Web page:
Tom Westley believes that staging the Bob Willis Trophy final on neutral ground at Lord’s, negating the home benefits of Taunton and Chelmsford to the protagonists, will provide the perfect setting to decide the red-ball champions of a truncated season.
“It’s fitting that the two strongest red-ball teams of the last few years are playing each other at the home of cricket,” says the Essex captain ahead of the season’s finale against Somerset.
“They are a fantastic red-ball side – as are we – so I think it’s going to be a good showpiece. It’s nice that it’s going to be at a neutral venue, and over five days. Hopefully the best team will win. Fingers crossed that will be Essex.
“It’s been challenging for batsmen at both teams’ home grounds: they have produced a lot of results wickets at Taunton and we’ve had a lot of results wickets at Chelmsford. By all accounts the wicket at Lord’s is going to be one of the Test-match wickets so it should be a better wicket for batsmen.
“But just because the wicket’s better, it doesn’t give you a divine right to score runs. Both batting units are going to have to knuckle down and try and produce big first-innings scores.”
As a first-year captain, and one-time England top-order batsman, Westley is keen not only to add the Bob Willis Trophy to the two Specsavers County Championships won in three seasons, but to put some runs on the board of his own. He has managed just 121 runs at 15.12 apiece in Essex’s five south group qualifying matches.
“It’s been very frustrating getting starts and not being able to go on,” he says. “It’s been very frustrating because there’s almost a desperation to do well, to do even better being captain. But batters go through lean periods, and I wouldn’t necessarily say that being captain has affected my form. Hopefully this game at Lord’s, on a slightly better wicket, will be the opportunity to finish the season on a high.”
Westley has fared better in the Vitality Blast, where he has a campaign average of 27.28 with scores of 39, 51, 39 in his last three innings. “It’s a different format,” the 31-year-old admits, “but I think spending time in the middle, getting runs under your belt, in any format is only going to have a positive effect. Hopefully I can take that recent form across into the red-ball. Again, I don’t want to be getting 30s, 40s and 50s, I want to be getting big hundreds and making match-winning contributions.”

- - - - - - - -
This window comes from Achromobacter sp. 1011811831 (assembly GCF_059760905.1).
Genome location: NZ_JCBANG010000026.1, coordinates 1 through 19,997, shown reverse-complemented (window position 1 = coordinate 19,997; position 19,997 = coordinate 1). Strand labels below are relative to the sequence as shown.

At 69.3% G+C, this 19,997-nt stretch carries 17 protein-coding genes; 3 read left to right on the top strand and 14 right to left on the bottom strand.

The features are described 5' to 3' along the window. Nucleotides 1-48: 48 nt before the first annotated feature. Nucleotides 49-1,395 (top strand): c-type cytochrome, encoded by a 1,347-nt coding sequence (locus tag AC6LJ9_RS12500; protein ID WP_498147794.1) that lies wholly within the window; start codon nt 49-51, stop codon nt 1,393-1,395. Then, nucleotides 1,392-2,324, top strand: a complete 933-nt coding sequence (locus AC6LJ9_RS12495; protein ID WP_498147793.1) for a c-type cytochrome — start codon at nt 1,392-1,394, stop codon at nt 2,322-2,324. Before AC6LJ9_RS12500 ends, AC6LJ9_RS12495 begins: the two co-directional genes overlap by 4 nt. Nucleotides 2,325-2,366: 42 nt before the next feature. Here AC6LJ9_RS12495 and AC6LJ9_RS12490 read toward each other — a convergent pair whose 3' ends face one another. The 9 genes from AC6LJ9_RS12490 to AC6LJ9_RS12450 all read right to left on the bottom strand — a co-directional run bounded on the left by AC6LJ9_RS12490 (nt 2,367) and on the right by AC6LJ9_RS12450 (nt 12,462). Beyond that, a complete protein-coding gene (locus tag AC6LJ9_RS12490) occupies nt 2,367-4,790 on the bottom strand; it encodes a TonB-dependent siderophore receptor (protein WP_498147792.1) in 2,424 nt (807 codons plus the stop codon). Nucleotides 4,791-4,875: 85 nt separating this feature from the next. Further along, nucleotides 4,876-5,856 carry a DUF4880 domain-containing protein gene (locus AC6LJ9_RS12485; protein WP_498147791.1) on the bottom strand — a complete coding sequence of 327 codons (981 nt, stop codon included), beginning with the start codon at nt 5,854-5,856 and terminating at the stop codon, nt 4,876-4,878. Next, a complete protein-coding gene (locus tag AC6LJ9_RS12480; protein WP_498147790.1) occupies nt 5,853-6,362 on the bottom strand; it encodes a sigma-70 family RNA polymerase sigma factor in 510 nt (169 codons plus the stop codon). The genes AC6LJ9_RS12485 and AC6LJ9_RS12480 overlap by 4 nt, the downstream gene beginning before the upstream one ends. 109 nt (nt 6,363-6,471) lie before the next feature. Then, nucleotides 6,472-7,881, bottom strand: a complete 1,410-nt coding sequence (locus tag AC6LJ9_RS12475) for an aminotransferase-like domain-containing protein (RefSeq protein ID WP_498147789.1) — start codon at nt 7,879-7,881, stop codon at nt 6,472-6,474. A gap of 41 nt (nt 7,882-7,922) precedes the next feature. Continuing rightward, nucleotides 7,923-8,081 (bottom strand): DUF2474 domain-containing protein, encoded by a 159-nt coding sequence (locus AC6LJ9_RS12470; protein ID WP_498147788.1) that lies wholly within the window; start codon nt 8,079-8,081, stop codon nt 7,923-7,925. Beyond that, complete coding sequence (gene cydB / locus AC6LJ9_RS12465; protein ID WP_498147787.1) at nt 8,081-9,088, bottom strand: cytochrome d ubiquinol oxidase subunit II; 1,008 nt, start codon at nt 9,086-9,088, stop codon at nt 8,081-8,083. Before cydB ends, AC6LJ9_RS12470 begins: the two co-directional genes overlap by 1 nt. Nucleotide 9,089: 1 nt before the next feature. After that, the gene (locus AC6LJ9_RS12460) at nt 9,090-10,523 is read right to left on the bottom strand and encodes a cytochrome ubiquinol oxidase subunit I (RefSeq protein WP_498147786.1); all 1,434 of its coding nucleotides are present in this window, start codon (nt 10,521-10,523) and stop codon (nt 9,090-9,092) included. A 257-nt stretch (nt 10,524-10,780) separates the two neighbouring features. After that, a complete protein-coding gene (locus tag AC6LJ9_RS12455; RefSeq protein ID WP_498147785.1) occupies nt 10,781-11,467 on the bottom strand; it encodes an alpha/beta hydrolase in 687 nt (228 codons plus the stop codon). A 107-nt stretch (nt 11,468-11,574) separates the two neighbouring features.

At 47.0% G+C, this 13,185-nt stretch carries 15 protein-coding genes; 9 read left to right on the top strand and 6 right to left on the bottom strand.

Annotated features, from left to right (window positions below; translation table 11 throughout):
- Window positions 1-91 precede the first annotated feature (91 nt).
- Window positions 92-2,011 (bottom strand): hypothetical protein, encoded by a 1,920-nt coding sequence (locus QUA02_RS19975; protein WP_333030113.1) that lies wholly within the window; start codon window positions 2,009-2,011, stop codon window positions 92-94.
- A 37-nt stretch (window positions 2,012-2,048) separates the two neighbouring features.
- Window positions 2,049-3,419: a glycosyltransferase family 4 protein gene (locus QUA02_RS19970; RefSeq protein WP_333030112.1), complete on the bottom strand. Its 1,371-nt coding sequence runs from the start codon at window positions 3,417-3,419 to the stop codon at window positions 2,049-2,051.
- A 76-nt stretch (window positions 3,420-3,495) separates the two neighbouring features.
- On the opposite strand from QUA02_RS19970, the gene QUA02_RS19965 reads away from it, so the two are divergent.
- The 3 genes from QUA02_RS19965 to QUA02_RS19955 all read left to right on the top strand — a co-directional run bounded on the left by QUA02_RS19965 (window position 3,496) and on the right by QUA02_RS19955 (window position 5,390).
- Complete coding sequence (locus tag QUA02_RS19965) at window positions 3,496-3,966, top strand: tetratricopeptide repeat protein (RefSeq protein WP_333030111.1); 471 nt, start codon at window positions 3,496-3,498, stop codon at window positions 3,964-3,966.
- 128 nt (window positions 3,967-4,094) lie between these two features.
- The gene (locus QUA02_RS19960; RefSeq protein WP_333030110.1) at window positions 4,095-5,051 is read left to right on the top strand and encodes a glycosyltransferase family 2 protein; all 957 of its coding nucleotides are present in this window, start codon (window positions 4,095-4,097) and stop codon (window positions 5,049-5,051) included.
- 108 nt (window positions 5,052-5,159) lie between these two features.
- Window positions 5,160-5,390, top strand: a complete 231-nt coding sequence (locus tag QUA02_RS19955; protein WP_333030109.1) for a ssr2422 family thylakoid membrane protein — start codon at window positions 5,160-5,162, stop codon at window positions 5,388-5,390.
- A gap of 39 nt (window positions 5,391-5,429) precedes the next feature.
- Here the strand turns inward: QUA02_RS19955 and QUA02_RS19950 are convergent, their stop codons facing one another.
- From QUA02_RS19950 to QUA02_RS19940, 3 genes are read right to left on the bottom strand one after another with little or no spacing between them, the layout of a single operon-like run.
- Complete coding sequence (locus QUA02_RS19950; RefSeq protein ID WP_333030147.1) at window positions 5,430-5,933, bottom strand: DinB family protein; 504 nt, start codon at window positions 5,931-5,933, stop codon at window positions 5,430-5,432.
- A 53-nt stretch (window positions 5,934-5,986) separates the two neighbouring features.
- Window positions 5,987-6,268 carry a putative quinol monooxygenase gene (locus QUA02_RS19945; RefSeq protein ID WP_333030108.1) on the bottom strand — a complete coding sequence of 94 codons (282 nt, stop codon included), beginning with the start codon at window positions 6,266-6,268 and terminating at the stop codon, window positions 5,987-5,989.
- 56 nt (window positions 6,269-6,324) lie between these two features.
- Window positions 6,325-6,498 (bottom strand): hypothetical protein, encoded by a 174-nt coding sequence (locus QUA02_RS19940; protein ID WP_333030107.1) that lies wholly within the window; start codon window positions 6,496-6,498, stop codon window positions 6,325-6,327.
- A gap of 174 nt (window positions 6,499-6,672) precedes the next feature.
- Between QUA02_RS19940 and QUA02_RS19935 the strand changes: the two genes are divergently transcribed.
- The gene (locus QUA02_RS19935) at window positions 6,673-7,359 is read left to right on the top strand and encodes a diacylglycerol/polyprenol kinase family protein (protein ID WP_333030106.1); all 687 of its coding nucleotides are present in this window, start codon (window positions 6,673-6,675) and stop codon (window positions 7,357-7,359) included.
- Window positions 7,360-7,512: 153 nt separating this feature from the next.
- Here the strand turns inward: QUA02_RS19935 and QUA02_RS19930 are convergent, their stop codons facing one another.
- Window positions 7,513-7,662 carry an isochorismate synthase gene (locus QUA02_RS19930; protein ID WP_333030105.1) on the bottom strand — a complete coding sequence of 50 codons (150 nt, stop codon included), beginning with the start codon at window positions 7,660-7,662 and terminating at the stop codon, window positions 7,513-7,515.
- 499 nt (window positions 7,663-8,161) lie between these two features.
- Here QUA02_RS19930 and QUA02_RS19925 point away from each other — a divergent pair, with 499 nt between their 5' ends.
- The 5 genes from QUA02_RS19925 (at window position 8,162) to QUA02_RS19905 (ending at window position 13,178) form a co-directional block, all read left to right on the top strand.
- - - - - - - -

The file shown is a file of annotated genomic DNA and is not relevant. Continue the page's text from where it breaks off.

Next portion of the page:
Essex have a good record in the Championship against Somerset since winning promotion in 2016: they have won three of six meetings in Division One, losing just once, and forcing the draw at Taunton exactly 12 months ago that sealed the title in a weather-ravaged decider.
“It’s nice to take confidence from those statistics into the game,” says Westley. “But what’s happened in the past has happened and this is a new game. They are going to be desperate to beat us, having been on the losing end the last few years. But the fact is, we know that if we play to the best of our ability, it’s been enough to beat them in the past. But this is a one-off at a neutral venue, so anything can happen.”
In a shortened campaign the emergence of left-handed all-rounder Paul Walter has caught the captain’s eye. “He’s had a brilliant season. He’s always been on the fringes. He’s trying to achieve the all-rounder role that has been held down by stalwarts like Ravi Bopara and Ryan ten Doeschate, which means it’s been quite a challenge for him to break in. But he’s stepped up and done a job opening, done a job at five, and been absolutely brilliant.”
Of the final, Westley reckons: “We’re always confident, but we mustn’t get too far ahead of ourselves. We believe if we play the way we know we can, we can beat any team in the country. I think the statistics have shown that over the last few years we have been the best red-ball team. And hopefully that can continue into this week.”